Manna Buys Growth Without Giving Up Equity
When a small franchisee wants to buy a few restaurants, it’s pretty straightforward. You go to the bank; you leverage the existing business or real estate and take out a loan. But as franchisees get more and more sophisticated, so does the financing.
So when the panera operator Manna and No. 73 on the 2017 Restaurant 200 list was looking to acquire 38 Panera restaurants, it would mean equity or a lengthy recapitalization process. Instead, the company tapped CapitalSpring, a dedicated private investment firm focused exclusively on restaurants, for help.
“CapitalSpring delivered a unique financing solution that allowed us to achieve our strategic goals, while maintaining ownership and control of our company,” said Paul Saber, President & CEO of Manna
Easy enough, right? Well, there was a bit more to the story.
“Over the last year or so, they were looking to start growing more aggressively from an acquisition standpoint,” said Erik Herrmann, managing director and head of the restaurant investment group at CapitalSpring. “As they were out looking at M&A targets, they came across this 38-unit package in Panera.”
While terms of the deal were not disclosed, we can do some basic math to get close. The average unit volume of a franchisee-run Panera is $2.5 million, EBITDA comes in at $441,147 and the current EBITDA multiple for restaurant investments is a wild 15.7 times EBITDA. That multiple has been driven up by some huge and expensive deals, so let’s assume they did some negotiating and landed at a more rational 6- to 7-times EBITDA multiple seen in standard franchise restaurant deals. That still comes to about $108 million for the 38 restaurants. That’s a lot of money, even for a company with annual sales of in the range of $150 million to $175, according to the 2017 Restaurant 200.
“They looked at their balance sheet and determined that the most likely path was to bring in a control investor, but it didn’t really align with the fact that it was a family-owned business or the brand’s desires,” said Herrmann.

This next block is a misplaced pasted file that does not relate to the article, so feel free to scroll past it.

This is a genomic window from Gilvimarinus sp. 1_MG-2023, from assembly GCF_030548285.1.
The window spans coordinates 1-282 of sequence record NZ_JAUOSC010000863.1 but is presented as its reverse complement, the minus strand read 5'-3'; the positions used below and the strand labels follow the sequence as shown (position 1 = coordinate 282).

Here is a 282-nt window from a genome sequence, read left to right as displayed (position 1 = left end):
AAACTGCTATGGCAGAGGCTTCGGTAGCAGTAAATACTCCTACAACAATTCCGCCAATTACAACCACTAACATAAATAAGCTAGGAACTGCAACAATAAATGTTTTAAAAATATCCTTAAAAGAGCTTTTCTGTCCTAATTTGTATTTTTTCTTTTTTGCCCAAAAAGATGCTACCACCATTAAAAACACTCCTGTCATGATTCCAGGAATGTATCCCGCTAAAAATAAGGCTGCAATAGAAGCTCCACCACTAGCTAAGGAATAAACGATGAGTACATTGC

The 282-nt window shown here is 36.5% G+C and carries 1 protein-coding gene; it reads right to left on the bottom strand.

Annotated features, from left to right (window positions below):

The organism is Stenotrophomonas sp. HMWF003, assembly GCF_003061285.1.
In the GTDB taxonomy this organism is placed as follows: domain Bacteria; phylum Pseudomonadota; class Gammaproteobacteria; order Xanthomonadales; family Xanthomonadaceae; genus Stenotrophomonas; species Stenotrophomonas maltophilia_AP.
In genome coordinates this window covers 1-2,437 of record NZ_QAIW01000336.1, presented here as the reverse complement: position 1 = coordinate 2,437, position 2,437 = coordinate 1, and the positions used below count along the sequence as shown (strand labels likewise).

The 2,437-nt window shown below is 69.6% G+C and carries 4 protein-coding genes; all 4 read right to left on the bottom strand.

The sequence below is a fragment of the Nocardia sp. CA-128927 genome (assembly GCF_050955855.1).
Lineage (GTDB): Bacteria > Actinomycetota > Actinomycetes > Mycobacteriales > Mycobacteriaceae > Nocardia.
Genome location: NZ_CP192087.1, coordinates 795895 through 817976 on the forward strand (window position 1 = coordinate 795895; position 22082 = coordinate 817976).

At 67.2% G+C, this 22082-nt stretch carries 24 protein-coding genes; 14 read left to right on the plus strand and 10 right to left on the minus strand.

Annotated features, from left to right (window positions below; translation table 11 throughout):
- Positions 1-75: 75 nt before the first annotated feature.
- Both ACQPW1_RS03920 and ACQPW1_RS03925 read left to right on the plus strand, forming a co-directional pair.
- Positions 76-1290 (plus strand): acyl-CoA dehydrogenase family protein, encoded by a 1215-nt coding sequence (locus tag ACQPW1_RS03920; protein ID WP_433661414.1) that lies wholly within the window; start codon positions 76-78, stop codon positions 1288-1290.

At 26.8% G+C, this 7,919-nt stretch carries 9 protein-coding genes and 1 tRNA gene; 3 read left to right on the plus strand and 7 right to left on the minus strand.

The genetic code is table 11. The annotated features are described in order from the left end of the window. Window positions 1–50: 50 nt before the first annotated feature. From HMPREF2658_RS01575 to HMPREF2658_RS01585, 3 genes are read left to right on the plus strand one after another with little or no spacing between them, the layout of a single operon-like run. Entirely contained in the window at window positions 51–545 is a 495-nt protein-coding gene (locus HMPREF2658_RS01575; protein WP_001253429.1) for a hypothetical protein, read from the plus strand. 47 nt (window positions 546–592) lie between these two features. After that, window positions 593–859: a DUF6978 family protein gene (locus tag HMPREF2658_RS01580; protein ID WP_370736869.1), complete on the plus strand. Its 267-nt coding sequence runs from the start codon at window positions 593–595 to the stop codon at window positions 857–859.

For family businesses, giving up a big chunk of the business to a “control” or equity investor means that the family pie gets smaller with every investment. That puts the long-term family strategy at odds with the short-term private equity mindset.
When private equity gets in the mix, they typically want a chunk of equity. Traditionally, private equity firms want the power to come in, rapidly enhance the business and sell it to the next investor or take the company public for a healthy return.
Investors have been pouring money into private equity funds lately, seeking a higher return than even the red-hot stock market can provide. And the higher returns keep coming. Since 2001, private equity investments have returned 288 percent compared to the paltry 155 percent return for the S&P 500 index.
But that has caused a bit of an issue. According to Pitchbook, private equity now has $1 trillion in dry powder or un-invested capital that they have to spend. The problem with having that absurd and historic amount of money is that the rest of the business landscape hasn’t transformed at the same rate. So the bevvy of new investment firms have to compete against each other, against the influx of family offices and traditional financing sources like banks.
So when a good deal emerges, it’s a frenzy of pitches from across the industry. It’s a good time to be a company like Manna that is already looking to grow at the fast pace investors want.
CapitalSpring tapped Owl Rock, a direct lending platform in the middle market, for part of the debt financing and the rest was structured capital—in essence it was a fixed-return instrument that kept everyone happy without shifting equity around.
“It was actually a relatively easy deal to get done, since the company is substantial and very sophisticated—a great operation,” said Richard Fitzgerald, co-founder and managing partner at CapitalSpring. “It was more about arriving at the structure than anything else, just threading the needle between their desires and a creative structure that worked for all parties.”
While this doesn’t signal a sea change for private equity as a whole, it does show that firms are willing to eschew the traditional private equity mantra of “buy, boost, sell.” After all, they have a lot of money and they have to put it to work.
“I think the broader themes of consolidation in the franchise space are creating bigger and bigger companies that have access to different capital options,” said Herrmann. “So you’ll see more of this.”